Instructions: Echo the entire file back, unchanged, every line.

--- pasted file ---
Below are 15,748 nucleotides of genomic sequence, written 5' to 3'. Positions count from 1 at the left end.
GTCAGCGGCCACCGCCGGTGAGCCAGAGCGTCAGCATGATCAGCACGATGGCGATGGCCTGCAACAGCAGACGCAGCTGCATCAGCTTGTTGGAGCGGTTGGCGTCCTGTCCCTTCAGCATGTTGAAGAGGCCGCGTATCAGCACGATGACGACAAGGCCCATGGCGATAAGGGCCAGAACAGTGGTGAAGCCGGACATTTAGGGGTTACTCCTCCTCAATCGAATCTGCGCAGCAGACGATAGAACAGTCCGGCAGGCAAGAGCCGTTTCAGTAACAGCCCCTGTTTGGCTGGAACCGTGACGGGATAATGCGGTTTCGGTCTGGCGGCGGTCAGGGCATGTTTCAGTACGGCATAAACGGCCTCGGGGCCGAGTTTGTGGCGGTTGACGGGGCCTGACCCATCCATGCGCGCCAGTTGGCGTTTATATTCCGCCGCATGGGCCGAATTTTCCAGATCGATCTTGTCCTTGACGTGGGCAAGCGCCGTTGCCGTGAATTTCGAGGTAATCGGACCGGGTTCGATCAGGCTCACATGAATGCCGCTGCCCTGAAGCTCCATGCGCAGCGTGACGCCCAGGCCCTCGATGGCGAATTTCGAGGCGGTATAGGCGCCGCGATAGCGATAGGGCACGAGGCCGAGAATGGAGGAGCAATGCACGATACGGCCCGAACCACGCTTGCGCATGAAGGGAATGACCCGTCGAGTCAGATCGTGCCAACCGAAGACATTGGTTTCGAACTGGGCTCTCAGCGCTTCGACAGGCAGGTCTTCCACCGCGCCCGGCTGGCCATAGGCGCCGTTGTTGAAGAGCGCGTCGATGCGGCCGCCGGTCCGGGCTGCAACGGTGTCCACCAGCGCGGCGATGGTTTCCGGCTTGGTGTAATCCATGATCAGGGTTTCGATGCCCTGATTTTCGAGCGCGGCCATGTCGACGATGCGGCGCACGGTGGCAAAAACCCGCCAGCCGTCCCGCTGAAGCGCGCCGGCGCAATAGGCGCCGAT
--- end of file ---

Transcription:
Below are 15,748 nucleotides of genomic sequence, written 5' to 3'. Positions count from 1 at the left end.
GTCAGCGGCCACCGCCGGTGAGCCAGAGCGTCAGCATGATCAGCACGATGGCGATGGCCTGCAACAGCAGACGCAGCTGCATCAGCTTGTTGGAGCGGTTGGCGTCCTGTCCCTTCAGCATGTTGAAGAGGCCGCGTATCAGCACGATGACGACAAGGCCCATGGCGATAAGGGCCAGAACAGTGGTGAAGCCGGACATTTAGGGGTTACTCCTCCTCAATCGAATCTGCGCAGCAGACGATAGAACAGTCCGGCAGGCAAGAGCCGTTTCAGTAACAGCCCCTGTTTGGCTGGAACCGTGACGGGATAATGCGGTTTCGGTCTGGCGGCGGTCAGGGCATGTTTCAGTACGGCATAAACGGCCTCGGGGCCGAGTTTGTGGCGGTTGACGGGGCCTGACCCATCCATGCGCGCCAGTTGGCGTTTATATTCCGCCGCATGGGCCGAATTTTCCAGATCGATCTTGTCCTTGACGTGGGCAAGCGCCGTTGCCGTGAATTTCGAGGTAATCGGACCGGGTTCGATCAGGCTCACATGAATGCCGCTGCCCTGAAGCTCCATGCGCAGCGTGACGCCCAGGCCCTCGATGGCGAATTTCGAGGCGGTATAGGCGCCGCGATAGCGATAGGGCACGAGGCCGAGAATGGAGGAGCAATGCACGATACGGCCCGAACCACGCTTGCGCATGAAGGGAATGACCCGTCGAGTCAGATCGTGCCAACCGAAGACATTGGTTTCGAACTGGGCTCTCAGCGCTTCGACAGGCAGGTCTTCCACCGCGCCCGGCTGGCCATAGGCGCCGTTGTTGAAGAGCGCGTCGATGCGGCCGCCGGTCCGGGCTGCAACGGTGTCCACCAGCGCGGCGATGGTTTCCGGCTTGGTGTAATCCATGATCAGGGTTTCGATGCCCTGATTTTCGAGCGCGGCCATGTCGACGATGCGGCGCACGGTGGCAAAAACCCGCCAGCCGTCCCGCTGAAGCGCGCCGGCGCAATAGGCGCCGAT